We’re planning extensions to our light rail transit system in the Twin Cities! The Southwest Extension will bring the Green Line down to Eden Prairie, and the Bottineau Extension will send Blue Line service up to a Target corporate headquarters and a greenfield in Brooklyn Park. The price of the two projects was projected to be $2.5 billion last year, but now they’re expected to cost $3.5 billion. Maybe this is a problem that arises from demanding cost estimates when engineering is 1 percent complete. Maybe this doesn’t matter because we have the federal government paying half the cost. Maybe, as Nick Magrino has suggested from time to time, it’s a good opportunity to evaluate the way we plan transit projects in the Twin Cities.
One thing I think transit projects should do is serve workers who don’t have cars. It’s good business, because Metro Transit can collect a lot of fares. It’s fair, because carlessness is correlated with low socioeconomic status. If we knew where the car-free workers lived, we could see efficient and equitable locations for stations.
So, where are the highest concentrations of car-free workers?
I took American Community Survey data (2013 5-year estimates) that showed the number of vehicles available by number of workers in the household. I used this data to find households with more workers than vehicles. I used simple calculations to determine the number of car-free workers in each household. For example, a household with three workers and one car has two car-free workers, and a household with one worker and no car has one car-free worker. These calculations gave me estimates of the number of car-free workers by census tract. I plotted this information on a map, and divided the number of car-free workers by the land area of the census tract. I expressed this concentration with a choropleth map. Then I placed the proposed routes of the Blue Line and Green Line extensions on top.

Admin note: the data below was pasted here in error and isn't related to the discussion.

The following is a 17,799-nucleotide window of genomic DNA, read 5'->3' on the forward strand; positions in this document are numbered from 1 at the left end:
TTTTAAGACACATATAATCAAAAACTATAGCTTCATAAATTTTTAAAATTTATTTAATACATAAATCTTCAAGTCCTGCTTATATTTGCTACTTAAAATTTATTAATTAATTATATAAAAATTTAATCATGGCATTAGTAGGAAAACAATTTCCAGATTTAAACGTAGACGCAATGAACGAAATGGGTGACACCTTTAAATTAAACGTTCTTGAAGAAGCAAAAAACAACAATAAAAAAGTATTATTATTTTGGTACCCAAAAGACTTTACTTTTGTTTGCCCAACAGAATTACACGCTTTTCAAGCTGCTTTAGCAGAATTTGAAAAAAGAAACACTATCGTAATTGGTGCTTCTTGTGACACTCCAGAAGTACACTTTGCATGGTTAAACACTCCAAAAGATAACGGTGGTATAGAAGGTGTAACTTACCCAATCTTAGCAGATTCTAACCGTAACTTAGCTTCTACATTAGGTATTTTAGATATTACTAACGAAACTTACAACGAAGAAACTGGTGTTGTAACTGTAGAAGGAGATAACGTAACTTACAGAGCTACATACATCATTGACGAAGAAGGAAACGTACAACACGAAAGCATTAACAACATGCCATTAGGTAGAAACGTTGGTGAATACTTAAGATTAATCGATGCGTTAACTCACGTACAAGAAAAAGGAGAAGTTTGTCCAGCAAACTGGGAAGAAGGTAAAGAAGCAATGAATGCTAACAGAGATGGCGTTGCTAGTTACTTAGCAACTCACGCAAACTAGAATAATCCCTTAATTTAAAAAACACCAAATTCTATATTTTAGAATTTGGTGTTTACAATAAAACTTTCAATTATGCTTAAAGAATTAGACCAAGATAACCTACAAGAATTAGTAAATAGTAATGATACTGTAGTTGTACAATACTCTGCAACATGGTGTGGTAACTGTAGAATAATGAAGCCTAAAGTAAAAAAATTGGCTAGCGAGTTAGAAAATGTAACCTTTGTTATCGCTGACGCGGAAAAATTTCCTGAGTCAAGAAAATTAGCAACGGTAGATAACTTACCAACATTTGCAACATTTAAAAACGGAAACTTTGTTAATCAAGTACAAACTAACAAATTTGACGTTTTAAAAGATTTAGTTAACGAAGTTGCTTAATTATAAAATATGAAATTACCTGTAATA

Here’s the map (and here’s the PDF):
The highest concentration of car-free workers is in Minneapolis immediately south of downtown, between Hennepin Avenue and I-35 W. This includes the Loring Park, Stevens Square, Lowry Hill East, and Whittier neighborhoods. Besides a tract near the Crystal airport and two tracts in Robbinsdale, which have a moderate concentration of carless workers, there are no significant concentrations of car-free workers outside the borders of Minneapolis. Within Minneapolis, the light rail extension routes follow the lowest concentration of car-free workers.
Is it worth it? I don’t know. There are reasons that building light rail in areas where car-free workers live is difficult and expensive. Highly populated areas have lots of traffic and construction disrupts the lives of the many people who live and work there. Land values are higher in densely populated areas. Do these obstacles justify routes that fail to serve people who don’t drive?
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